LECTURES – Professor Morley, London University
Accreditation The Redcar and Saltburn-by-the-Sea Gazette 23/01/1874.
LECTURES BY PROFESSOR MORLEY of LONDON UNIVERSITY.
This paper has pleasure in calling the special attention of our readers to the interesting and instructive series of lectures about to be given in Redcar by Professor Morley, of London University. A few gentleman have expressed their belief “that amongst the resident populations of Redcar, Coatham, and Saltburn. There are now to be found a sufficient number of persons of cultivated tastes to justify an attempt to organise periodical Lectures on Literary and scientific subjects,” and have acted upon their conviction by engaging Professor Morley for a course of nine lectures on the literature of the Elizabethan era. The first lecture will be given on Thursday evening next 29th inst, commencing punctually at 6:30 PM. This early has been fixed upon by the promoters to enable such inhabitants of Saltburn, mask, Eston, and Middlesbrough as desire to avail themselves of these lectures to return home by 8 and 8.5 trains from Redcar. The subject of the first lecture is “The origin of our Drama – the first players.” For the sake of those who desire to read up the subject a little beforehand, by which means they will more thoroughly enjoyed the lectures, part 2 of which refers more especially to the period which his lectures are designed to illustrate, viz., from the death of Henry VIII. to the Commonwealth (A.D. 1547 to 1649), which is one of the most deeply interesting periods of English History as well as English Literature, comprehending as it does Shakespeare, Milton, Bacon, Hooker, Jeremy Taylor, and Spenser , whose names are household words, besides a host of lesser luminaries whose light is some degree paled beside the greater lights of that most brilliant period of English letters. The design of Prof Morley in the present instance is to illustrate more particularly the dramatic literature of that age. After the first lecture, which may be termed introductory, the learner to Professor will proceed to the earlier dramatists, Peele, Lodge, Greene, Marlowe, and others to whom two lectures will be devoted. The fourth, fifth, sixth and seventh lectures will be studies of Shakespeare, and eighth the later Elizabethan dramatists, and the ninth, and concluding lecture, Ben Jonson. Many people profess to admire Shakespeare, and still more process a copy of his writings, but we take leave to doubt that many have made themselves thoroughly acquainted with the thoughts of that marvellous mind which seems to have comprehended all human knowledge, and much even to Divine knowledge. To illustrate this latter fact Bishop Wordsworth (nephew of the illustrious poet Wordsworth) wrote a book entitled “Shakespeare’s knowledge and use of the Bible;” and the Archbishop of Dublin, one of the most able and learning divines of our day, in his sermon preached at Stratford-on-Avon, on the tercentenary festival of Shakespeare’s birth has the following remarkable passage: “If we would recognise the said footsteps of God in the world of Nemesis of life, which he (Shakespeare) is so careful to trace, we must watch his slightest hints, for in them lies often times the key to the explanation of, all. In this, if I may say it with reference, he often reminds us of the Scripture, and will indeed repay almost any amount of patient and accurate study which we may bestow upon him.” The Archbishop goes on to illustrate his statement by quotations from the Poet’s writing – acting “we have a right to number him with Dante, with Spenser, with Milton, that august company of Poets.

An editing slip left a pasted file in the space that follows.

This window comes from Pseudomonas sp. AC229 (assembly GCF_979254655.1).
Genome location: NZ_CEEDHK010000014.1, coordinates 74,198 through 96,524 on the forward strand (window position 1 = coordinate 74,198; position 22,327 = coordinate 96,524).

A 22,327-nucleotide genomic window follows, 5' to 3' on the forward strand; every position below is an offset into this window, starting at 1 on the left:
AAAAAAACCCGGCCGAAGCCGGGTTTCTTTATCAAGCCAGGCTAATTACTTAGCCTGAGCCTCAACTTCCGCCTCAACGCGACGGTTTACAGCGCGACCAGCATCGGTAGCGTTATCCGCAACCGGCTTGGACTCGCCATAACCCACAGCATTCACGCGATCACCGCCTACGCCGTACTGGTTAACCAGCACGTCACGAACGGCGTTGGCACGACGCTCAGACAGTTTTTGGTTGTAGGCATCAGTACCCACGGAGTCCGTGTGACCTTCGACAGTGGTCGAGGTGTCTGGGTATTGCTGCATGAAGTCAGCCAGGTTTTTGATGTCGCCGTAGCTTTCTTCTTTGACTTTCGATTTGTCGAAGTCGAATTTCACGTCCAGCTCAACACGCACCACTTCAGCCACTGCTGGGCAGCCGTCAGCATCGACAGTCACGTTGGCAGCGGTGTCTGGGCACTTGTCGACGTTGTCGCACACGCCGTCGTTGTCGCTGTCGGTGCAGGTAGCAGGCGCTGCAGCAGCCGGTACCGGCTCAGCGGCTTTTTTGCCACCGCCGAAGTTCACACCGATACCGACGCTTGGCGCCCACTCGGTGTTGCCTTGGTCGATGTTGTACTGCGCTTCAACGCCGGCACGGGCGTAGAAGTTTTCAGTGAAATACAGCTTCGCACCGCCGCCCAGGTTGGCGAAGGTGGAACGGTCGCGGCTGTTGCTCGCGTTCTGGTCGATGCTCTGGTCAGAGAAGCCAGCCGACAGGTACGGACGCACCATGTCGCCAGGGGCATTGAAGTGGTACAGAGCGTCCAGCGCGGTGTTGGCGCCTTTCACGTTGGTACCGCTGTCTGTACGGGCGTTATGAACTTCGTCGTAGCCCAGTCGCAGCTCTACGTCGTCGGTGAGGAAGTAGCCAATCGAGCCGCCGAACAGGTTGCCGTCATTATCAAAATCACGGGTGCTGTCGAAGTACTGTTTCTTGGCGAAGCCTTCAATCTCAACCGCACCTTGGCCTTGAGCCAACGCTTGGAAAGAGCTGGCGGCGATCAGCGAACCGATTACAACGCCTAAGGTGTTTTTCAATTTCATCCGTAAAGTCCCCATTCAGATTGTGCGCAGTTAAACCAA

‘Who, seeing and singing in their glory move.’
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